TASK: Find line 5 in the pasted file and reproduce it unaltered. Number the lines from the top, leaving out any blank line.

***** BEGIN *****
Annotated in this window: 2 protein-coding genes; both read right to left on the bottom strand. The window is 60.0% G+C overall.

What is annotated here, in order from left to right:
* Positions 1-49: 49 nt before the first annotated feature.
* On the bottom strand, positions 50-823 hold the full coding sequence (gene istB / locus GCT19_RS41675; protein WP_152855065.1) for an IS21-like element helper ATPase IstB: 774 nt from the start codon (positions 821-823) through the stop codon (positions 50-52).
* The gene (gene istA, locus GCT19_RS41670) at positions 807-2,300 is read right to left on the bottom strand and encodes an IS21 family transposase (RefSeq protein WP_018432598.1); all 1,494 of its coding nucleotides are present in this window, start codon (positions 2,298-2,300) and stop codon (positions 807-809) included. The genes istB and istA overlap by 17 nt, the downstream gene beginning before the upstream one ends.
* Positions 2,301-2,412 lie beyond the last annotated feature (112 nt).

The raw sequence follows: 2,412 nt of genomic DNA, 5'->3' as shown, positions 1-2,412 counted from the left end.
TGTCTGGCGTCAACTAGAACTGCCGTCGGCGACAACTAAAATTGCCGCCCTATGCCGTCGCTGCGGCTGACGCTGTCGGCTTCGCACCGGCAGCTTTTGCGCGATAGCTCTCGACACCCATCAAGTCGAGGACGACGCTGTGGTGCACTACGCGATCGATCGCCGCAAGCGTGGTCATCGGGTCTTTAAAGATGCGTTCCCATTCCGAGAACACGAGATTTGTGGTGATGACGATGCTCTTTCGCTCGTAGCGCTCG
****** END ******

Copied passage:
* The gene (gene istA, locus GCT19_RS41670) at positions 807-2,300 is read right to left on the bottom strand and encodes an IS21 family transposase (RefSeq protein WP_018432598.1); all 1,494 of its coding nucleotides are present in this window, start codon (positions 2,298-2,300) and stop codon (positions 807-809) included. The genes istB and istA overlap by 17 nt, the downstream gene beginning before the upstream one ends.